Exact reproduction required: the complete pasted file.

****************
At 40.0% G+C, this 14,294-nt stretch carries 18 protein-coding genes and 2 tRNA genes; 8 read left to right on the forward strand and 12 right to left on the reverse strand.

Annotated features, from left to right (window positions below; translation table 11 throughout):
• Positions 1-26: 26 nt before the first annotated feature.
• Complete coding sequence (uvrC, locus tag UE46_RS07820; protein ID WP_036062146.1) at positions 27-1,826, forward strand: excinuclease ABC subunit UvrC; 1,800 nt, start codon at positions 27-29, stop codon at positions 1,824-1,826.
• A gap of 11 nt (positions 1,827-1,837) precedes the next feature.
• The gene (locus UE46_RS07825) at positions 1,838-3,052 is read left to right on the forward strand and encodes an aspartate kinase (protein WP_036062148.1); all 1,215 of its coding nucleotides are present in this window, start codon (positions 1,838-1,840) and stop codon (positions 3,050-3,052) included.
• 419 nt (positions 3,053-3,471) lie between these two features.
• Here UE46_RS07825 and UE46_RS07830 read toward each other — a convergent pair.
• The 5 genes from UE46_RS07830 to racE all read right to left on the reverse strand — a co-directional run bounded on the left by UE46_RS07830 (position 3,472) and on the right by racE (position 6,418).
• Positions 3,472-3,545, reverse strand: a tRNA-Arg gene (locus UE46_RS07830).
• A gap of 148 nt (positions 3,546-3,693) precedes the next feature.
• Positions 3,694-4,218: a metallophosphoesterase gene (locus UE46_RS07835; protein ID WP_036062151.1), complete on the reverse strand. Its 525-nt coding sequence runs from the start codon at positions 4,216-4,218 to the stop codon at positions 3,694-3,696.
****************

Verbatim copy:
At 40.0% G+C, this 14,294-nt stretch carries 18 protein-coding genes and 2 tRNA genes; 8 read left to right on the forward strand and 12 right to left on the reverse strand.

Annotated features, from left to right (window positions below; translation table 11 throughout):
• Positions 1-26: 26 nt before the first annotated feature.
• Complete coding sequence (uvrC, locus tag UE46_RS07820; protein ID WP_036062146.1) at positions 27-1,826, forward strand: excinuclease ABC subunit UvrC; 1,800 nt, start codon at positions 27-29, stop codon at positions 1,824-1,826.
• A gap of 11 nt (positions 1,827-1,837) precedes the next feature.
• The gene (locus UE46_RS07825) at positions 1,838-3,052 is read left to right on the forward strand and encodes an aspartate kinase (protein WP_036062148.1); all 1,215 of its coding nucleotides are present in this window, start codon (positions 1,838-1,840) and stop codon (positions 3,050-3,052) included.
• 419 nt (positions 3,053-3,471) lie between these two features.
• Here UE46_RS07825 and UE46_RS07830 read toward each other — a convergent pair.
• The 5 genes from UE46_RS07830 to racE all read right to left on the reverse strand — a co-directional run bounded on the left by UE46_RS07830 (position 3,472) and on the right by racE (position 6,418).
• Positions 3,472-3,545, reverse strand: a tRNA-Arg gene (locus UE46_RS07830).
• A gap of 148 nt (positions 3,546-3,693) precedes the next feature.
• Positions 3,694-4,218: a metallophosphoesterase gene (locus UE46_RS07835; protein ID WP_036062151.1), complete on the reverse strand. Its 525-nt coding sequence runs from the start codon at positions 4,216-4,218 to the stop codon at positions 3,694-3,696.